William Holman-Hunt

There are more dramatic images I could have chosen to represent Holman-Hunt, The Scapegoat, for example or The Hireling Shepherd, but this painting, Isabella and the Pot of Basil , has a personal connection for me because I’ve been visiting the original in the Delaware Art Museum since I was an adolescent.

The painting was personal for Holman-Hunt in a very different way. It was based on portraits of his first wife and painted shortly after her death. The rather macabre story it depicts is from a Renaissance poem in which Isabella discovers the body of Lorenzo, who her brothers have murdered because they want her to marry another. She severs his head and buries it in a pot of basil which she waters with her tears. Holman-Hunt also painted a larger version of the same composition, which is in the Laing Gallery in Newcastle, England.

The original painting is small (15×23″, 38x58cm) and has a gem-like quality when standing in front of it. It is rich with the extraordinary detail and luminescent color that make the Pre-Raphaelite works so appealing to many (except, of course, to art critics, who seem immune to visual pleasure). You can literally spend hours working your eye through Holman-Hunt’s paintings, luxuriating in the visual feast of his attention to the texture and color of physical objects.

The composition of this work seems oddly off-kilter, but Holman-Hunt was such a masterful painter that I have to assume that is intentional. I find myself leaning into the pot of Basil with isabella and perhaps feeling additionally unsettled as if sharing her disorienting grief.

Even though Holman-Hunt professed social and religious views that valued purity and piety and often portrayed religious subjects, his paintings seem to revel in the sensuality of the physical world; you want to run your hand across the polished wood, feel the embroidered fabrics with your fingers, smell the plants and be dazzled by the light that bathes objects in glowing warmth.

Holman-Hunt, along with Dante Gabriel Rosetti and John Everett Millais, who he met while they were students at the Royal Academy, was a founder of the Pre-Raphaelite Brotherhood. The Pre-Raphaelites were a group of English painters and writers who rejected the idealized academic painting of the day, as exemplified by Sir Joshua Reynolds, then head of the Royal Academy, and embraced a return to the rich color and detail of the early Renaissance (before Raphael and his contemporaries started their own kind of idealized painting).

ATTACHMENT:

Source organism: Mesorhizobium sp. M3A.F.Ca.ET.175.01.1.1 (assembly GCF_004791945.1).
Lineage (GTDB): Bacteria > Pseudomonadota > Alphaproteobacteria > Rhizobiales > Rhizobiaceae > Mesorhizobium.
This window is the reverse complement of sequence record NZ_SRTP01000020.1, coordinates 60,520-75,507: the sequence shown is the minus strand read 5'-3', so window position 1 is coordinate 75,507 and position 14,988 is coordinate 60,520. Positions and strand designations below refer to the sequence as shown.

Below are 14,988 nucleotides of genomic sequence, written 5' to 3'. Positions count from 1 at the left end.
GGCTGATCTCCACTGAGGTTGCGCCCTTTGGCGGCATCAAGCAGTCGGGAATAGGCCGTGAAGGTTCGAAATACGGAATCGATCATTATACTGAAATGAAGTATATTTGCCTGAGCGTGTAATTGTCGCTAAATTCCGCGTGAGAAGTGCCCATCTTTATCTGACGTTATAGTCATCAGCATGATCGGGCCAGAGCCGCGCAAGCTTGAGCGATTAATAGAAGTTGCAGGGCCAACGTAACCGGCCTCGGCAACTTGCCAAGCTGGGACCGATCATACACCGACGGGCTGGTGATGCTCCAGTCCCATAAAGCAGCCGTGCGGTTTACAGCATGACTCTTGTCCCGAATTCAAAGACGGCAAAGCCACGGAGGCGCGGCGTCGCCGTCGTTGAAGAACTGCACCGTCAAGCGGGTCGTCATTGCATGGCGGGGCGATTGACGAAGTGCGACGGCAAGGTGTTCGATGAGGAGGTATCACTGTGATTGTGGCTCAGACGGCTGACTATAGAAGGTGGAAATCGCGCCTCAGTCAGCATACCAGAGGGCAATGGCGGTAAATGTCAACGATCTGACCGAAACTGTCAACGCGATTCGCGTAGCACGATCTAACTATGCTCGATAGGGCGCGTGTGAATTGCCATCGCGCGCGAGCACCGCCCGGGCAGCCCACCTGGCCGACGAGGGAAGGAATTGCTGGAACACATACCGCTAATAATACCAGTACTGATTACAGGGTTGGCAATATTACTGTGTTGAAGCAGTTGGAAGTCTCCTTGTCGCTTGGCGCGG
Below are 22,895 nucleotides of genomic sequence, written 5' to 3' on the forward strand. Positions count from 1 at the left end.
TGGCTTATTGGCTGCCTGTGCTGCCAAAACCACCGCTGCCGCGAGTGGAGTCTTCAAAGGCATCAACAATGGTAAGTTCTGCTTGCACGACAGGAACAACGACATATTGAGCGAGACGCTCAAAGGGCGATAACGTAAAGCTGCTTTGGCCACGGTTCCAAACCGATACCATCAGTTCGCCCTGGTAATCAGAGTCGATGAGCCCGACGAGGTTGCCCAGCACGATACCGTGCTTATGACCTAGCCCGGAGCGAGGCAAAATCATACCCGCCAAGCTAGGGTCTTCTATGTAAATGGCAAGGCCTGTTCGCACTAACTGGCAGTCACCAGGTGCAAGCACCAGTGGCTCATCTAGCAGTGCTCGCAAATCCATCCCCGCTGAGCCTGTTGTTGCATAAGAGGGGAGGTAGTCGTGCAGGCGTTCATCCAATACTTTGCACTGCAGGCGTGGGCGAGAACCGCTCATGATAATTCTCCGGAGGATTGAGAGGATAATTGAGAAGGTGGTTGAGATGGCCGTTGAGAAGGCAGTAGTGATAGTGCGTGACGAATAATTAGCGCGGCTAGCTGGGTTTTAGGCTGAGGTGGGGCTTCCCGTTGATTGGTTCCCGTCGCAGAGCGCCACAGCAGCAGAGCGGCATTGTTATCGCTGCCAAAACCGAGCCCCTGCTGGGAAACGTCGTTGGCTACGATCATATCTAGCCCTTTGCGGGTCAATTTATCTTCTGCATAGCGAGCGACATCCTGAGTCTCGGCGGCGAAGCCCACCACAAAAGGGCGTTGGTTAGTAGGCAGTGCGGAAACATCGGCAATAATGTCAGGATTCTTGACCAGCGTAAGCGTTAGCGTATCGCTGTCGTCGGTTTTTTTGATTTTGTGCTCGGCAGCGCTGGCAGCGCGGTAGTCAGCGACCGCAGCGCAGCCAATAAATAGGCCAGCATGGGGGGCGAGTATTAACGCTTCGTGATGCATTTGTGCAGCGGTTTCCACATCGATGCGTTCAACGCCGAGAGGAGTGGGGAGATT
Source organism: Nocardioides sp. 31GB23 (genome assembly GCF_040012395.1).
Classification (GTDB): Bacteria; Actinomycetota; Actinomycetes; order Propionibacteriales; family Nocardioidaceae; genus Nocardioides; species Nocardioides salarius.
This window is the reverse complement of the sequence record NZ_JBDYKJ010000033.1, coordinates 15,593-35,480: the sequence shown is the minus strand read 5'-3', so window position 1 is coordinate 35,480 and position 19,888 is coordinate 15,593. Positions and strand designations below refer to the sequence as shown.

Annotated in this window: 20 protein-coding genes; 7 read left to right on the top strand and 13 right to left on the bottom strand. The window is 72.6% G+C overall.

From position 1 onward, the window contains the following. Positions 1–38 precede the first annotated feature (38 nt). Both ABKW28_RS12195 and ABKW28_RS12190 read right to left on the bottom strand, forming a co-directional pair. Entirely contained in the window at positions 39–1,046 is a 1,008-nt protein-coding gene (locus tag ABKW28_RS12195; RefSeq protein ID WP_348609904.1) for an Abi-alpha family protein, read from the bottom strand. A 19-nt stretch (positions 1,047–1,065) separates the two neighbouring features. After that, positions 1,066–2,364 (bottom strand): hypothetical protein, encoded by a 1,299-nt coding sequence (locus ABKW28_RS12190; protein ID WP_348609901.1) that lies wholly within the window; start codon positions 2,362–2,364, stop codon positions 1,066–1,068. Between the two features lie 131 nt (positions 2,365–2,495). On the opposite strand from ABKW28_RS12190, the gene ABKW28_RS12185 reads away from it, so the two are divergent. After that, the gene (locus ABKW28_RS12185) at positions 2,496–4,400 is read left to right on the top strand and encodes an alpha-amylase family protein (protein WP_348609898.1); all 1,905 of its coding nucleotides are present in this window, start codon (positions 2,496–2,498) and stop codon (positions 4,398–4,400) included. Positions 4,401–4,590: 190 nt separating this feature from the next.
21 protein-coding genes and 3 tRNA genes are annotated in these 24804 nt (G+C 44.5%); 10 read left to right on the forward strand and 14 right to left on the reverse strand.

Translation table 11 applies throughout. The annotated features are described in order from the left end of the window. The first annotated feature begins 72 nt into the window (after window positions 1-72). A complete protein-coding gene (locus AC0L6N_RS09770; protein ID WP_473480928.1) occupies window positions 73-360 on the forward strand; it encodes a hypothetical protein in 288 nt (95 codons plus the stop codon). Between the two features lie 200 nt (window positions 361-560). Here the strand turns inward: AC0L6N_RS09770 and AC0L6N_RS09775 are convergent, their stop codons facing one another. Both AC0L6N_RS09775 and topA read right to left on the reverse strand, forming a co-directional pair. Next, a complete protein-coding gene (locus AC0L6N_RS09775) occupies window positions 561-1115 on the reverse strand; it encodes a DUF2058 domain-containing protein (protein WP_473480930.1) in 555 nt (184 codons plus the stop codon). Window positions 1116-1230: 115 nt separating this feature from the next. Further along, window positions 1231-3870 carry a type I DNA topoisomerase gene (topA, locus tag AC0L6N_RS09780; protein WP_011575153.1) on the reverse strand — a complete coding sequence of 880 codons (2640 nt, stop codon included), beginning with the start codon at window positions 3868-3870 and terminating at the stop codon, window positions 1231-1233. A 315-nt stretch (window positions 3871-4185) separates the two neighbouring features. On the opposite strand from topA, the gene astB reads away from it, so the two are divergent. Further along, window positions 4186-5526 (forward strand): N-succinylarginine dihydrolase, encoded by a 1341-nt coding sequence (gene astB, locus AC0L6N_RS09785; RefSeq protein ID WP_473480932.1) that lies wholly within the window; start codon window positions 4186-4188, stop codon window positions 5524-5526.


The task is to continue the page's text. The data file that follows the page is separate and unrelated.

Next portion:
They desired to be faithful to nature in their paintings an also infused them with romanticism, pulling their subject matter from Keats, Shakespeare and classical literature. They were aided by critic John Ruskin, one of the few art critics who actually seems to have made a contribution to the history of art, if only because he defended the Pre-Raphaelites against the harsh treatment they received from other critics (a practice that still seems necessary today.)

There is a good selection of Holman-Hunt’s paintings on the Art Renewal Center and the ARTchive (ad warning).

 
 
Facebooktwittergoogle_plusredditpinterestlinkedinFacebooktwittergoogle_plusredditpinterestlinkedin

6 Replies to “William Holman-Hunt”

  1. I admire the PRB and Holman-Hunt, but hadn’t noticed his apparent trouble using linear perspective until you pointed it out that the “composition of this work seems oddly off-kilter”.

    For Isabella, the background reads plumb. The forground furniture piece reads as two rectangular boxes that should have the same vanishing point, but don’t. Also, the right part of the upper box reads plumb, the left tilts to the right. This all makes Isabella’s location and pose seem anatomically impossible and makes the painting seem unreal.

    Another HH example of troubling use of linear perspective is the right-tilting walkway in The Importunate Neighbour and the unnecessarily intrusive and simplistic converging lines of perspective drawing in the wall and porch.

    Finally, The Awakening Conscience always seemed off-kilter to me. Now I see this partly explained in the conflicting clues to perspective in the lines of the piano, the “too-sloped” floor and puzzling perspective clues defined in the mirror.

    The composition of these paintings seem very elegant to me and not at all off-kilter, if one disregards 3D perspective. What’s off-kilter is coherently realistic representation of perspective.

    It is conceivable that HH might have subordinated accurate perspective to the service of composition, I suppose. I would tend to see it as simply not being able to keep all the balls in the air.

  2. Thanks for your interesting comments, Bob. I hadn’t looked at HH’s other painting with that in mind, though the odd feeling in Isabella seems more related to simple parallels (or off-parallels) rather than complex perspective issues.

Leave a Reply

Your email address will not be published. Required fields are marked *